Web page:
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Nuclear Technology for the Sustainable Development Goals

IAEA Director General Yukiya Amano. (Photo: D. Calma/IAEA)

(As prepared for delivery)

Your Serene Highness, Excellencies, Ladies and Gentlemen,

I am very pleased to open this year's IAEA Scientific Forum, which is dedicated to the role of nuclear technology in helping countries to achieve their development goals.  

We are honoured that His Serene Highness Prince Albert of Monaco has agreed to join us. He has long been a steadfast supporter of the IAEA Environment Laboratories in Monaco and is extremely knowledgeable about this area of our work. He is also a tireless advocate for protecting the oceans.

Ladies and Gentlemen,

When world leaders adopted the Sustainable Development Goals last year, they explicitly recognised – for the first time – that science, technology and innovation are essential for development.

Helping countries to achieve those goals is an IAEA priority. We are uniquely placed to help countries gain access to nuclear science and technology, which have a great deal to offer in industry, energy, health care, agriculture, environmental protection – and many other areas.

The Agency has begun celebrating its 60th anniversary this week with the motto Atoms for Peace and Development.

Transferring peaceful nuclear technology to developing countries has been a priority since the start. We have always had a special focus on capacity-building.

Since 1958, more than 48,000 scientists and engineers have held fellowships and scientific visitor positions through the IAEA technical cooperation programme, both at our laboratories, and in the facilities of our partners around the world.

These scientists and engineers went on to play a key role in building capacity in nuclear science in their countries.

Many developing countries have acquired significant expertise in certain areas of nuclear technology, which they share with other developing nations. There are many excellent examples of South-South cooperation.

Ladies and Gentlemen,

Your discussions today and tomorrow will cover key areas of IAEA activities.

It is not an exaggeration to say that our work helps to save lives, by making radiotherapy treatment available to cancer patients. It also helps to transform lives, for example by helping farmers to grow more food.

The Sustainable Development Goals contain a commitment to reduce early deaths from non-communicable diseases, including cancer, by one third by 2030.

Many countries lack both the equipment and the trained medical and technical experts to treat cancer effectively. The Agency is working hard to help to remedy this, through our Programme of Action for Cancer Therapy – PACT – and other programmes.

We make nuclear techniques available to fight insect pests such as the tsetse fly and fruit fly, and to develop new varieties of food crops which are more resistant to drought and disease.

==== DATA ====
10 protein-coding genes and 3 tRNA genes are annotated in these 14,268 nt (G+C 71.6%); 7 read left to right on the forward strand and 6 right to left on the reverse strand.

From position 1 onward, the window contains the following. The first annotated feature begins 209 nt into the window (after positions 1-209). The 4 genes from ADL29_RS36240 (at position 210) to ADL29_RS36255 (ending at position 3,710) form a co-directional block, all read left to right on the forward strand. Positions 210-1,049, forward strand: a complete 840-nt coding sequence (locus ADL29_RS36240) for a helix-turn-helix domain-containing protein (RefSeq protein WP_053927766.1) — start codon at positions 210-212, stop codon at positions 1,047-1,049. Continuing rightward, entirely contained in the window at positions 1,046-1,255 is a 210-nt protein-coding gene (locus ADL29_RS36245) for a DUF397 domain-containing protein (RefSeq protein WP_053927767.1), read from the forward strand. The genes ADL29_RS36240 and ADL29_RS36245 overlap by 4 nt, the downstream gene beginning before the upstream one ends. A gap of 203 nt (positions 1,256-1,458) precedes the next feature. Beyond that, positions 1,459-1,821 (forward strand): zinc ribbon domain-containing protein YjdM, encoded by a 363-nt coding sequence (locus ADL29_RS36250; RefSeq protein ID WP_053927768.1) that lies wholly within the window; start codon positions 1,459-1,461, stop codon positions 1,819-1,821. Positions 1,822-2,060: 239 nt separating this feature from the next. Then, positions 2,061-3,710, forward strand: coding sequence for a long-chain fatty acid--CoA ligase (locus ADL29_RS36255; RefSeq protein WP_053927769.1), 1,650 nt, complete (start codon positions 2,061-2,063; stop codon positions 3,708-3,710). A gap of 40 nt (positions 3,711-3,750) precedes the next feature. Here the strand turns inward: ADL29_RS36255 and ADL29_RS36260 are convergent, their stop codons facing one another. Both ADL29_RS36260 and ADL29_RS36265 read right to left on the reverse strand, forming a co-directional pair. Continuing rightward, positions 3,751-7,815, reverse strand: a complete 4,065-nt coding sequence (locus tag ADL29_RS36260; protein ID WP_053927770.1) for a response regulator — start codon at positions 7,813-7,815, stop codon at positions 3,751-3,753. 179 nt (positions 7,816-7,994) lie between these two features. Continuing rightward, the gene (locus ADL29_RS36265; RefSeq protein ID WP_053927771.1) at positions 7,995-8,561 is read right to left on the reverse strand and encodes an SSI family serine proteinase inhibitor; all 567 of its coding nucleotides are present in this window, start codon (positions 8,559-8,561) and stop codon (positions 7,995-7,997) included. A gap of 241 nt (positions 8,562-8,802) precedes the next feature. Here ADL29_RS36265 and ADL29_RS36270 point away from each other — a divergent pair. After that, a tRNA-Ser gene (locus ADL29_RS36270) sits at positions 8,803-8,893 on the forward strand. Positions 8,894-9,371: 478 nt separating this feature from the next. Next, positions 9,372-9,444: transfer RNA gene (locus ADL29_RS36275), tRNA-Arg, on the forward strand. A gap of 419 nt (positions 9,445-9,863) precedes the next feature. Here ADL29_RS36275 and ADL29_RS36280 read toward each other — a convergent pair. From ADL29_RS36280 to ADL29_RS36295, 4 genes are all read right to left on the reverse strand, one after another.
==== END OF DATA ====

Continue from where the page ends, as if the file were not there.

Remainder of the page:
The Joint FAO/IAEA Division has generated more than 3,200 new varieties of foods such as wheat and rice, using nuclear techniques.

Ladies and Gentlemen,

Energy is the engine of development. But over 1.1 billion people around the world still lack access to electricity, and an enormous increase in energy supply will be required over the next decades to support economic development.

Nuclear power is one of the lowest-carbon technologies available to generate electricity. Many countries believe nuclear power can help them to secure reliable energy supplies, while curbing greenhouse gas emissions.

The Agency actively supports countries interested in nuclear power so they can use it safely, securely and sustainably.

Isotopic techniques, which you will consider this afternoon and tomorrow morning, help scientists to improve child nutrition, to evaluate the impact of climate change and ocean acidification, to track pollutants and to provide accurate assessments of soil erosion. They also shed light on the age and quality of water.

Your final session tomorrow will consider how effective partnerships can best ensure the sustainable transfer of nuclear technology for development.

The IAEA, working with key partners, has a wealth of experience in delivering successful projects and in bringing about cooperation among developed and developing countries. Our goal, in providing access to nuclear science and technology, is to make sure that it has a lasting and beneficial impact on the lives of people, industries and economies.

Ladies and Gentlemen,

I am grateful to the many experts, both on the podium and in the audience, who have come to share their knowledge with us at this IAEA Scientific Forum.

I am confident that you will have stimulating and thought-provoking discussions and I look forward to learning about the outcome.

Thank you. 

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Last update: 9 March 2017